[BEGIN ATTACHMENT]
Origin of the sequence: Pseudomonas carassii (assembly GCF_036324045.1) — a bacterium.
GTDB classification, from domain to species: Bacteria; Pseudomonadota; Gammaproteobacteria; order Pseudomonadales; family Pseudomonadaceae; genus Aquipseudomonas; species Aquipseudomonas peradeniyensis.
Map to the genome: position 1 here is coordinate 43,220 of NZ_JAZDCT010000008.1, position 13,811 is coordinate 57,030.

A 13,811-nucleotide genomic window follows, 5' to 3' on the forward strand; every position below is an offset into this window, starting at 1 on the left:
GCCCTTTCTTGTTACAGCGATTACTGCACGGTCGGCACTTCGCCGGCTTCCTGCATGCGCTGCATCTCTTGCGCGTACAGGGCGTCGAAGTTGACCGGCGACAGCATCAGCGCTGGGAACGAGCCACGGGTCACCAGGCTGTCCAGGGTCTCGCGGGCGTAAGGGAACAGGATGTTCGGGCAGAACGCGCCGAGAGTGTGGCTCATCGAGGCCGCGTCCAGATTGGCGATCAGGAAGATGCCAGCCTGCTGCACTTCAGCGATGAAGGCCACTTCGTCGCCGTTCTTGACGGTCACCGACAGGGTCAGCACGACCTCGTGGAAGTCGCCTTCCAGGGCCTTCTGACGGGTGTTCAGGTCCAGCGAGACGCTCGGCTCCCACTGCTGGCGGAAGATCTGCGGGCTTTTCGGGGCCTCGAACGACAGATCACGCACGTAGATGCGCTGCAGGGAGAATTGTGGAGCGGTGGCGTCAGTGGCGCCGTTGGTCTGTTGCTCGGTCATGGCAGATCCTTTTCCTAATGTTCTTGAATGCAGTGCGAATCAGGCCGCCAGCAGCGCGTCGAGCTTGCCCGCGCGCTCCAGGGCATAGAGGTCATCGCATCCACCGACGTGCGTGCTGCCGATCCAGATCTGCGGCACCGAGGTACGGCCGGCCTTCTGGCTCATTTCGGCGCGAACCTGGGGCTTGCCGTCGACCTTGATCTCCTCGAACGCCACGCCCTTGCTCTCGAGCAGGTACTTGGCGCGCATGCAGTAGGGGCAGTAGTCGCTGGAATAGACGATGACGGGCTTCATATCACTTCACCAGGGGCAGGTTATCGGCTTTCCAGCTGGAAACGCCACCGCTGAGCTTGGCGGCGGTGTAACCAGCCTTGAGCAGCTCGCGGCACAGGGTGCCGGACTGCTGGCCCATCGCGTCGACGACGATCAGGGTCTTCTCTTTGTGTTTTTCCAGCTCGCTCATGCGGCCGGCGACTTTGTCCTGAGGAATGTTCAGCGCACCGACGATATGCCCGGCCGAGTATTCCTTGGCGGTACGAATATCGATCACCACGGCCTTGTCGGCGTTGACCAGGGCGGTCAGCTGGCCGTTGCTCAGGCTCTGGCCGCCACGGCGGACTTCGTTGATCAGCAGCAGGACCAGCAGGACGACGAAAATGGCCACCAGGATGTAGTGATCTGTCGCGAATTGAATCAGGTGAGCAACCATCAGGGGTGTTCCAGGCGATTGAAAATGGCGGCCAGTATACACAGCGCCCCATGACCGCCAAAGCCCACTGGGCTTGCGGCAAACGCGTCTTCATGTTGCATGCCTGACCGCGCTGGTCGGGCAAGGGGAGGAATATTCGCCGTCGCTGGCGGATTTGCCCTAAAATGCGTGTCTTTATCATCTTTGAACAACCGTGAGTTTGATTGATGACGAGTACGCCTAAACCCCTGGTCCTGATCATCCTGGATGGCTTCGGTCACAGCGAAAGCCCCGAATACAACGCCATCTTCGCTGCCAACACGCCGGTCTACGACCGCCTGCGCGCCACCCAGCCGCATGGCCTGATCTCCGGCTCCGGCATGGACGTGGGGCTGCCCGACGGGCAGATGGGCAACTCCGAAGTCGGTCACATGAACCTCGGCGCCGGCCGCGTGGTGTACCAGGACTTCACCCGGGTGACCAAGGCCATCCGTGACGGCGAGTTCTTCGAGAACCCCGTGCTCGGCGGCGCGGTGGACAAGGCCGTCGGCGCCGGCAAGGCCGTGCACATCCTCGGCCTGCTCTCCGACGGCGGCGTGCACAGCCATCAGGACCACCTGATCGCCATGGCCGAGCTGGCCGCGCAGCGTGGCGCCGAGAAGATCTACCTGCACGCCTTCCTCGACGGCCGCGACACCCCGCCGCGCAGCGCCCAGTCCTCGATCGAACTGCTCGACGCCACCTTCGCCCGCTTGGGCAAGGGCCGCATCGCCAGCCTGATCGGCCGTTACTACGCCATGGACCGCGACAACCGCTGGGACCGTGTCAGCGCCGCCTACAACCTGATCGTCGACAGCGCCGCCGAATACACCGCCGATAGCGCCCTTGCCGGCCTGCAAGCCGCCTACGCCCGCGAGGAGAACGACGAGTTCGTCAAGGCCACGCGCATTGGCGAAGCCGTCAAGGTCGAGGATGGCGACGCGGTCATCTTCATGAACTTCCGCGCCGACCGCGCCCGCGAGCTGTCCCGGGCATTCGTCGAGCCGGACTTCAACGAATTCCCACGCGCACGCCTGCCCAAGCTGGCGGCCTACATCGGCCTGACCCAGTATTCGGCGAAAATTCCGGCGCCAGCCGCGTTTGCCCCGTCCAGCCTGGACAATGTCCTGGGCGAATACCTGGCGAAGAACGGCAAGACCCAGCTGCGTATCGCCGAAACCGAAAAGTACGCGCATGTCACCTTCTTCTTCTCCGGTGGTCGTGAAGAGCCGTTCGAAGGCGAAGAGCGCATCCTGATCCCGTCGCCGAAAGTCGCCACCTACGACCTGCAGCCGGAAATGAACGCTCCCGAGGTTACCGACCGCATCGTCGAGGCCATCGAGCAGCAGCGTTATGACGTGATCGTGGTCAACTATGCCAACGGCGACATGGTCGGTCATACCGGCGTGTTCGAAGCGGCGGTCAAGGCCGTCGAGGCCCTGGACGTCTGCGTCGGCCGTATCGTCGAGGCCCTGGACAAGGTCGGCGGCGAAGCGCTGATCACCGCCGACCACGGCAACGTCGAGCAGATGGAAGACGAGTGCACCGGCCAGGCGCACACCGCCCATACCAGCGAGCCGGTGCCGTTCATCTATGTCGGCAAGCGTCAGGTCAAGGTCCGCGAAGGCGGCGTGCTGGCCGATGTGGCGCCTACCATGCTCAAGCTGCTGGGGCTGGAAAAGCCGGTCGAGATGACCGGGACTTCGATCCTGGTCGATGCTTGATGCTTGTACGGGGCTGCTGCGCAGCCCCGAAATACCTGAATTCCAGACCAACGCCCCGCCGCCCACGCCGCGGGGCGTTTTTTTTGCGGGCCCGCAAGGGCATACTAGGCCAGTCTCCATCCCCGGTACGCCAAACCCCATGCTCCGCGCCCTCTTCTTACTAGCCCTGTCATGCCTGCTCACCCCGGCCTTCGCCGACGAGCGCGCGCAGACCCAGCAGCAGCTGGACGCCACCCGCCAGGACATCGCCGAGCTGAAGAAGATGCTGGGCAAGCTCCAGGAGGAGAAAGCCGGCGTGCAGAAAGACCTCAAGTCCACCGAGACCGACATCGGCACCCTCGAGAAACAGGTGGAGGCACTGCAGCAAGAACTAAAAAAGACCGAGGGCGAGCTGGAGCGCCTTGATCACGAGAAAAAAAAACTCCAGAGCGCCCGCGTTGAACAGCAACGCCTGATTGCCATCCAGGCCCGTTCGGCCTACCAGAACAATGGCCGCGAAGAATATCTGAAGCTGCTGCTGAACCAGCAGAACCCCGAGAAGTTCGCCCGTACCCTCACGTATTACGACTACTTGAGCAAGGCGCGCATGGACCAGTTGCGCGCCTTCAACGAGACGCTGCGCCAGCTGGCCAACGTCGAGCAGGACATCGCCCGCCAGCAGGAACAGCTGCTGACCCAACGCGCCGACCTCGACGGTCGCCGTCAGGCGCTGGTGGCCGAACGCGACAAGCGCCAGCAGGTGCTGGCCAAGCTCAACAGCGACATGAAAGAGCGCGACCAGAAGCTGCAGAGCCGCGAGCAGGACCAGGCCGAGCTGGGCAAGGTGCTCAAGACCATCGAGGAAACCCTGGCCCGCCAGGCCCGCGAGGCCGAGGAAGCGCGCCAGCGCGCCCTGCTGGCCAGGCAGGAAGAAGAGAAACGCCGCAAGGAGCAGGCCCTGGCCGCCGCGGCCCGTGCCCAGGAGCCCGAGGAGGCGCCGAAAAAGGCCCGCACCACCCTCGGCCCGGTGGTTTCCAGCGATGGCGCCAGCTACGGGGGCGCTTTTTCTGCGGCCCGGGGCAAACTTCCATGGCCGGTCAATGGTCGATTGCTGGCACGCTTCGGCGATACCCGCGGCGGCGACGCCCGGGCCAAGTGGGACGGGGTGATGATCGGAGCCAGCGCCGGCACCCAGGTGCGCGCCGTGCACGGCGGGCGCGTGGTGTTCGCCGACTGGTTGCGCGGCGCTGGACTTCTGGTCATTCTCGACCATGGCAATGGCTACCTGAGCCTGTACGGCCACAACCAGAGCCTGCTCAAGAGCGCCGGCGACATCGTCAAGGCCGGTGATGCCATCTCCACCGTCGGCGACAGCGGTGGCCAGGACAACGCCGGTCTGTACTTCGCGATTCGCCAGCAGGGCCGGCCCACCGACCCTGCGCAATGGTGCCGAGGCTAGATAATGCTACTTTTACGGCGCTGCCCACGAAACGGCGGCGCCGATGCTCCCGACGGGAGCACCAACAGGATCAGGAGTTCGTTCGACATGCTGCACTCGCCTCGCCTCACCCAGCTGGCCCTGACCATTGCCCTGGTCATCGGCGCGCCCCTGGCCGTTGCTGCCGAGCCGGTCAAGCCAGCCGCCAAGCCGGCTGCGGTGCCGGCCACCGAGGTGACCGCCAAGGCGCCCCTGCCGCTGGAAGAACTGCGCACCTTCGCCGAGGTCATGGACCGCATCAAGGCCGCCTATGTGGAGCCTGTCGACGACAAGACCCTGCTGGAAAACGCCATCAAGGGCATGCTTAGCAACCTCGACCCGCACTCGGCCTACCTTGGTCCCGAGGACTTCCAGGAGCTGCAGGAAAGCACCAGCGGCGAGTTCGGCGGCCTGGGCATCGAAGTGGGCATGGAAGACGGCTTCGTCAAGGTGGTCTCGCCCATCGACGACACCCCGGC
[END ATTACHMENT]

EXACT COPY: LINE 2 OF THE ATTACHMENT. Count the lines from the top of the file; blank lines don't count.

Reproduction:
GTDB classification, from domain to species: Bacteria; Pseudomonadota; Gammaproteobacteria; order Pseudomonadales; family Pseudomonadaceae; genus Aquipseudomonas; species Aquipseudomonas peradeniyensis.